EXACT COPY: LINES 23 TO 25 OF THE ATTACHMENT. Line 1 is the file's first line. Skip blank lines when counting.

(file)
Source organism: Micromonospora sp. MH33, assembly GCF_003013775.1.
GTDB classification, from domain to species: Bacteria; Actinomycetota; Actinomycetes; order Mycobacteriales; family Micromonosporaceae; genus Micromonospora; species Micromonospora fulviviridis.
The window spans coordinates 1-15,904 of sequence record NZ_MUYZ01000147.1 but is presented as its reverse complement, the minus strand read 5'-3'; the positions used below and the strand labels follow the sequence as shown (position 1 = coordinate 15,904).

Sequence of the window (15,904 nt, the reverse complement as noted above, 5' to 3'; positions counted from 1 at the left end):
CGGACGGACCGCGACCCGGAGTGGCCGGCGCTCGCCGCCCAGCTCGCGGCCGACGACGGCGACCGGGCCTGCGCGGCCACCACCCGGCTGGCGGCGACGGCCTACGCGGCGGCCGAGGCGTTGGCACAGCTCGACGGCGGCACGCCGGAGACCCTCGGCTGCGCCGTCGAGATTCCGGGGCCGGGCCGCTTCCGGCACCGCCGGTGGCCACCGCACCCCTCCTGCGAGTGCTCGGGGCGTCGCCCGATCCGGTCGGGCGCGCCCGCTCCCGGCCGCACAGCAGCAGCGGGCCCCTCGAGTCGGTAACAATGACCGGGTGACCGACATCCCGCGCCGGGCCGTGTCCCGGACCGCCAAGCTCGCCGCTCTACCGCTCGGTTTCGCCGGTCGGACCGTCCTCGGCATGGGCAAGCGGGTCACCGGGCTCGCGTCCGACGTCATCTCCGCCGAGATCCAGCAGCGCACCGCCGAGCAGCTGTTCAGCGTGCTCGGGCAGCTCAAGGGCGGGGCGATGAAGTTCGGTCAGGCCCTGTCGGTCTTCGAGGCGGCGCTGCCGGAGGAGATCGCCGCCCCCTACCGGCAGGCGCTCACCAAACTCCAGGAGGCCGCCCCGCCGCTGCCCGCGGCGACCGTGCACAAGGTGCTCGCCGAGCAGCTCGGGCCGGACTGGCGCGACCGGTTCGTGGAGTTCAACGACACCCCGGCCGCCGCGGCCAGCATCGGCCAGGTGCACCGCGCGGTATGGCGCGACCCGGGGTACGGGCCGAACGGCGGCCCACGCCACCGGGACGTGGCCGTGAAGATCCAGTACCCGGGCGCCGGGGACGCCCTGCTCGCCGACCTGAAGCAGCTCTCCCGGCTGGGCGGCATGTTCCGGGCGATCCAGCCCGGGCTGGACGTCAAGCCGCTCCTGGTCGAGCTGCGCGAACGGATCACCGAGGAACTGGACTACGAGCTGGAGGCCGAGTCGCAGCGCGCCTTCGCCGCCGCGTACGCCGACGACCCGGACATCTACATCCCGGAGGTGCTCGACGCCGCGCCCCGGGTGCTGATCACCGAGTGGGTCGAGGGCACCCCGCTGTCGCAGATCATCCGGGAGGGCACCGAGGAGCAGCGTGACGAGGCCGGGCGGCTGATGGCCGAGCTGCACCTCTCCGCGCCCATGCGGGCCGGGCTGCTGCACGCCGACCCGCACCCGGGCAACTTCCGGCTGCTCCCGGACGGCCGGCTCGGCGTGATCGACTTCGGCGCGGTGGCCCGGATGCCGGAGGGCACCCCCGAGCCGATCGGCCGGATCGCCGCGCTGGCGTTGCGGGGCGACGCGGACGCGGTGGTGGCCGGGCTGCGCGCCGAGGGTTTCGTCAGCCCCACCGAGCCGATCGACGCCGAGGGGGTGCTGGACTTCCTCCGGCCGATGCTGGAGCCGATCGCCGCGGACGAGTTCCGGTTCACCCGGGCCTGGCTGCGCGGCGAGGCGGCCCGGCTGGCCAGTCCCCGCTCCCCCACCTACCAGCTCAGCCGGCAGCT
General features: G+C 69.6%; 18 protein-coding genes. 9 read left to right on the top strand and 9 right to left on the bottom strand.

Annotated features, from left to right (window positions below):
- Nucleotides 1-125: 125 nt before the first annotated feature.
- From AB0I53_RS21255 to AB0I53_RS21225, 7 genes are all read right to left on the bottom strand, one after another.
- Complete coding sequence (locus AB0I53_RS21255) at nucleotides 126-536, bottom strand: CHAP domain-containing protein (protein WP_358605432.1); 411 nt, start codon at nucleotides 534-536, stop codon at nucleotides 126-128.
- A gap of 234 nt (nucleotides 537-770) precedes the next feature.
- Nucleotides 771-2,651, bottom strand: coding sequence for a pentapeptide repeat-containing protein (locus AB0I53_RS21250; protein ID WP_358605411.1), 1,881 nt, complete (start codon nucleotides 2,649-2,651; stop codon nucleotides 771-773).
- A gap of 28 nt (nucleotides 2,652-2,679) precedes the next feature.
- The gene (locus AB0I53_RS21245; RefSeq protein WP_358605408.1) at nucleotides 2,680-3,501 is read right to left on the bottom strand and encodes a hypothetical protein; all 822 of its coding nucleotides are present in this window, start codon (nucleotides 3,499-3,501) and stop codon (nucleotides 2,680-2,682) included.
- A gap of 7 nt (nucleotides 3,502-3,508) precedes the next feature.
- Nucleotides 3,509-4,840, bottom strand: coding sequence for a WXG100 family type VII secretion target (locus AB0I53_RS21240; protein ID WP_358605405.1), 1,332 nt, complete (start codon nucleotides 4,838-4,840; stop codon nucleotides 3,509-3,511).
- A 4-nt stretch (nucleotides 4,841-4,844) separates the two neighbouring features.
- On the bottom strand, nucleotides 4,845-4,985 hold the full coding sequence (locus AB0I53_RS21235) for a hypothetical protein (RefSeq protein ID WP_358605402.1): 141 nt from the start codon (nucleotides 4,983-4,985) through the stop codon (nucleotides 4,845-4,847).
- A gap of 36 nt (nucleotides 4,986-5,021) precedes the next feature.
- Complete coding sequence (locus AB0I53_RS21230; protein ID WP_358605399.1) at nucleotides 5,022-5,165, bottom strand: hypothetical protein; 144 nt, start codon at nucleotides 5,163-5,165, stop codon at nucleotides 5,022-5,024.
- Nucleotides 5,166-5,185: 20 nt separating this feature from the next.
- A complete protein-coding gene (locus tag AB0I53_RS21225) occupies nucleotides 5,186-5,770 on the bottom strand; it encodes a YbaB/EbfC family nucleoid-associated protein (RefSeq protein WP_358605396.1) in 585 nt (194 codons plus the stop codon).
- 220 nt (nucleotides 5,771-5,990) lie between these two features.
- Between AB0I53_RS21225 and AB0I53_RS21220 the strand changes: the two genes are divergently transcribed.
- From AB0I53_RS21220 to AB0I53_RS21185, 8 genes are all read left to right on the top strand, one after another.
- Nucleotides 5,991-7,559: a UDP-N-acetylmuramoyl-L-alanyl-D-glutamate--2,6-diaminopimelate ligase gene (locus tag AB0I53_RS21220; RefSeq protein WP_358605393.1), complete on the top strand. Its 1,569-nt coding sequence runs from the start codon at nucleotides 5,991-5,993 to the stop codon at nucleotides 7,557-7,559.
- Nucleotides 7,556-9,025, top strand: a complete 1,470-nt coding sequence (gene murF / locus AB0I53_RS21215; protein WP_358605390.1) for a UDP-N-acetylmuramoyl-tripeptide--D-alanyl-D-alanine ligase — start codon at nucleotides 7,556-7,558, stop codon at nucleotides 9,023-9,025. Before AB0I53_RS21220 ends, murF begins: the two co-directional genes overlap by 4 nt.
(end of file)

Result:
- 220 nt (nucleotides 5,771-5,990) lie between these two features.
- Between AB0I53_RS21225 and AB0I53_RS21220 the strand changes: the two genes are divergently transcribed.
- From AB0I53_RS21220 to AB0I53_RS21185, 8 genes are all read left to right on the top strand, one after another.